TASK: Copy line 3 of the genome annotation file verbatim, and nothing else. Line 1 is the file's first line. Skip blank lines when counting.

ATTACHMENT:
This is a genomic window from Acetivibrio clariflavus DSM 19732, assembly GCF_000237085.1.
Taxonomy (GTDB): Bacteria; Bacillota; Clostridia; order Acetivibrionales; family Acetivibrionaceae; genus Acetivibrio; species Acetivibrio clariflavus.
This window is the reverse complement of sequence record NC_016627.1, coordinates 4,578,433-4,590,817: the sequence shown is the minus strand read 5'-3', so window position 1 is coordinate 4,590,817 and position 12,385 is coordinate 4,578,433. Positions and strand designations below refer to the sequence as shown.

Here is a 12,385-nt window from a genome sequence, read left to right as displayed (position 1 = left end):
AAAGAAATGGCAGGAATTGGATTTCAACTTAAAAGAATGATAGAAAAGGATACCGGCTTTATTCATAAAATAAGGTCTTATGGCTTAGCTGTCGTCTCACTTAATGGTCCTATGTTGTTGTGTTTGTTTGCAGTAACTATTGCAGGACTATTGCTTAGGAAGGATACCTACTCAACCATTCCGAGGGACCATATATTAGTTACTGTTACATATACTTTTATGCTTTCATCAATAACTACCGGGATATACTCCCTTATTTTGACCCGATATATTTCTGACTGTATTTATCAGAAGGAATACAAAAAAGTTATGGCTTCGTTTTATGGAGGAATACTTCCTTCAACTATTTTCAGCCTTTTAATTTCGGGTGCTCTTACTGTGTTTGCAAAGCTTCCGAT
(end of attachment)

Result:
This window is the reverse complement of sequence record NC_016627.1, coordinates 4,578,433-4,590,817: the sequence shown is the minus strand read 5'-3', so window position 1 is coordinate 4,590,817 and position 12,385 is coordinate 4,578,433. Positions and strand designations below refer to the sequence as shown.